Kakalistiq.com reports that the Tutor-General and Permanent Secretary of Education, District III, Falomo, Ikoyi-Lagos, Dr. Olufunke Oyetola, has underscored the crucial role of Yoruba language teachers in preserving the Yoruba language from potential extinction during a bi-annual workshop organized by the Association of Teachers of Yoruba Language and Culture, Lagos State Chapter.
The event, titled “The Federal Government’s New Language Policy on Education: Its Impacts on the Teaching and Learning of Yoruba Language,” took place from October 22nd to October 25th, 2023, at Badagry Grammar School, Badagry, Lagos State.
The Tutor-General stressed the significance of safeguarding the Yoruba culture and tradition, citing the potential loss of languages to extinction. She emphasized the critical role of Yoruba teachers in ensuring that the Yoruba culture thrives and expressed how her success in education was indebted to the Yoruba language. She revealed that her academic achievements were a result of translating English learning instructions into Yoruba, enabling better comprehension and the ability to articulate her thoughts.
The workshop was not only a platform for marvelous cultural celebrations but also an educational experience. It featured prominent figures such as Mr. Segun Osinaike, the Tutor-General/Permanent Secretary of District IV, Mr. Fatai Lawal from District V, and Mrs. Anike Adekanye representing District II, who all echoed the sentiments of their District III counterparts in their speeches.
Mr. Segun Osinaike, tutor-general and permanent secretary of District IV, highlighted the pivotal role of the government in preserving the indigenous Yoruba language and culture. He emphasized that the government plays a vital role not only through education policies but also by promoting cultural programs within schools.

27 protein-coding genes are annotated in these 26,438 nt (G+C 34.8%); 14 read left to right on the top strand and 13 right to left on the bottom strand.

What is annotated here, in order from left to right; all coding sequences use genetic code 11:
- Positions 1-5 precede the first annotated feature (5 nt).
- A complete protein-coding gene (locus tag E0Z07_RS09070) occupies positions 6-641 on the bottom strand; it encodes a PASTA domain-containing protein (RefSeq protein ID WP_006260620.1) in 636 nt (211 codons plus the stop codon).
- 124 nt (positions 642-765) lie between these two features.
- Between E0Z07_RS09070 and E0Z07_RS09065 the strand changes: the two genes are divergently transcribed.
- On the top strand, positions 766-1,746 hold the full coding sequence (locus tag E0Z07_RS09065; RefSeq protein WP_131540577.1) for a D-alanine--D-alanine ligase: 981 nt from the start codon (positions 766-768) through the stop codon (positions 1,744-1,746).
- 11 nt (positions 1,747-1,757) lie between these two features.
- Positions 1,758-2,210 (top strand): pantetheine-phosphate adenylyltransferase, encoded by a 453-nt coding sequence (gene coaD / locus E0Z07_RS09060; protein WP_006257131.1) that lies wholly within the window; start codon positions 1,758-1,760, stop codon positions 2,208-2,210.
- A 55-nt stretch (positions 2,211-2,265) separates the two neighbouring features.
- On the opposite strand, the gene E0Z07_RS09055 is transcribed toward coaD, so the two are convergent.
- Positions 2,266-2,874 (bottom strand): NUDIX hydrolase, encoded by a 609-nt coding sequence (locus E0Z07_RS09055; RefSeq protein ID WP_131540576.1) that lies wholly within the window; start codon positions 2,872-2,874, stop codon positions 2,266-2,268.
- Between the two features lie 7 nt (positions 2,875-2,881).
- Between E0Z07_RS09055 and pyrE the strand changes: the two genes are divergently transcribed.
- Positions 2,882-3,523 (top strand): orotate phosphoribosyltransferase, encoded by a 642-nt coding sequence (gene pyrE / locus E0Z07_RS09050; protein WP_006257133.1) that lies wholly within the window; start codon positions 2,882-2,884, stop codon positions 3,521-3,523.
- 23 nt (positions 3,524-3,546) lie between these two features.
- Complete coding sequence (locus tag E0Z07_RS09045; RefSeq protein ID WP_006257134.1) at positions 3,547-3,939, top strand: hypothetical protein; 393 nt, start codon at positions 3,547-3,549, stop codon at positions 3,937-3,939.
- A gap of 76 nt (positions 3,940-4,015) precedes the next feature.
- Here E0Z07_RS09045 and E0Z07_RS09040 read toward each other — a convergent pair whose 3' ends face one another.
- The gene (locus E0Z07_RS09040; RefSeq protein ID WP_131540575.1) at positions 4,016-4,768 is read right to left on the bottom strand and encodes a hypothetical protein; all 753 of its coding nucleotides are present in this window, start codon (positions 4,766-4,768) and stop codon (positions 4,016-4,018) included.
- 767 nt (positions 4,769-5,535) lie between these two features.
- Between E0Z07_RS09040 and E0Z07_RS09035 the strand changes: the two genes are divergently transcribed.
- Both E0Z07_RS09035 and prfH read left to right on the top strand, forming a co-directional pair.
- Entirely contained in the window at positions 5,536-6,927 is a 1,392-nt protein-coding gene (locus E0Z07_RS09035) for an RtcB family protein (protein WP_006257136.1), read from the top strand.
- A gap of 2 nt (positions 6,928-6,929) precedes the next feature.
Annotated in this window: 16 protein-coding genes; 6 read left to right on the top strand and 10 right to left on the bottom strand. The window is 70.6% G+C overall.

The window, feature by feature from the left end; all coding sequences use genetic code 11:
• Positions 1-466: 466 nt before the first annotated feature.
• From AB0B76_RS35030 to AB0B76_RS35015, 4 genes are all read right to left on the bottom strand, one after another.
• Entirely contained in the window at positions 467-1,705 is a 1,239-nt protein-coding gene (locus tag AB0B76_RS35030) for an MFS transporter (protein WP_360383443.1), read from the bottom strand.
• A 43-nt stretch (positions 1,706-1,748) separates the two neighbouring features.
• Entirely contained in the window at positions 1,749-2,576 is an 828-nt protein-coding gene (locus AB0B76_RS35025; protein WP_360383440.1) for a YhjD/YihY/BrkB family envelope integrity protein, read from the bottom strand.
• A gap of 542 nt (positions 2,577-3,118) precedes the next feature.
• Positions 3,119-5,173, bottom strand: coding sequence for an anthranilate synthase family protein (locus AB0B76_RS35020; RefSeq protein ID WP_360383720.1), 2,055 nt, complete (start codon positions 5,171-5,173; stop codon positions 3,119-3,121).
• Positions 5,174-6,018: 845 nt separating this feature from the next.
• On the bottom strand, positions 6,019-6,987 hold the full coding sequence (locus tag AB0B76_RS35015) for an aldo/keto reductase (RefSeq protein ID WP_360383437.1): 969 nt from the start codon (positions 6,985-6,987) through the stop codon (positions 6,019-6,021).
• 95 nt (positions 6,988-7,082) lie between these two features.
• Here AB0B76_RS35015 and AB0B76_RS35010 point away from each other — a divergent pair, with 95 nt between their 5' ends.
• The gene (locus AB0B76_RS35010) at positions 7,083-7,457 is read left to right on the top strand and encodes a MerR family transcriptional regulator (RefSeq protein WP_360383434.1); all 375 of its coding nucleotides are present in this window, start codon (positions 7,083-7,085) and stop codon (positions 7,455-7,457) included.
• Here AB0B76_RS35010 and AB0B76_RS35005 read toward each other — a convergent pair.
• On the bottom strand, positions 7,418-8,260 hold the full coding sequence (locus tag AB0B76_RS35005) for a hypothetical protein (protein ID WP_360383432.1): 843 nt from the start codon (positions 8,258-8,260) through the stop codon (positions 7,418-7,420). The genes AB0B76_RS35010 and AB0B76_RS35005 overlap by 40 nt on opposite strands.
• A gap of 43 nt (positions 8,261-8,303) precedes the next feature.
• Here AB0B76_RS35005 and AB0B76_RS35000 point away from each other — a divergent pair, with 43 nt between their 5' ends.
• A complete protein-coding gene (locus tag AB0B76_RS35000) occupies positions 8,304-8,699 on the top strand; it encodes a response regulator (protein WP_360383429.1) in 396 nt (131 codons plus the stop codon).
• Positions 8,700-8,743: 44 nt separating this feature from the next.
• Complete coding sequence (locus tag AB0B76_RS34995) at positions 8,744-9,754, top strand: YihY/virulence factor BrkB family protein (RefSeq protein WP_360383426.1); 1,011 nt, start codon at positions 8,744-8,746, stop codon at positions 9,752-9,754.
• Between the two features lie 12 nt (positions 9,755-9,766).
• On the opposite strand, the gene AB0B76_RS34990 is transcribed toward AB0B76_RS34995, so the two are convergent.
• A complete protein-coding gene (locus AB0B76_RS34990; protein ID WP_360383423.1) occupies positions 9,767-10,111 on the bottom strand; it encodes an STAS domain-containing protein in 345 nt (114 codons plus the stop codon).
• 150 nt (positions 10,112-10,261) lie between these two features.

He stated, “The government’s involvement is paramount in ensuring the preservation of our rich heritage. We need a comprehensive approach that includes curriculum development, support for cultural events, and resources dedicated to the teaching and learning of the Yoruba language. It’s not just about language; it’s about our identity, heritage, and sense of belonging. We’re committed to working collaboratively with educators and cultural organizations to achieve these goals.”
Olori Muhammed Adeola, the President of Egbe Akomolede Yoruba, Epe, Lagos, emphasized the critical significance of Yoruba teachers’ participation at the conference and the need to explore all available resources to improve the teaching and learning of the Yoruba language.
She underlined the imperative of protecting the language from extinction and stated, “Our Yoruba teachers are the custodians of our culture and language. Their involvement in events like this is invaluable. By equipping them with the knowledge, tools, and resources needed to teach Yoruba effectively, we ensure the language remains vibrant and alive. We must explore all possible avenues, from creative teaching methods to cultural programs, to instill a deep love for our language in the hearts of our students. It’s our collective responsibility to protect and promote our cultural heritage for generations to come.”
The event, which also included visits to historic sites in Badagry, aimed to inspire and motivate Yoruba teachers to continue their dedicated efforts in preserving the Yoruba language and culture.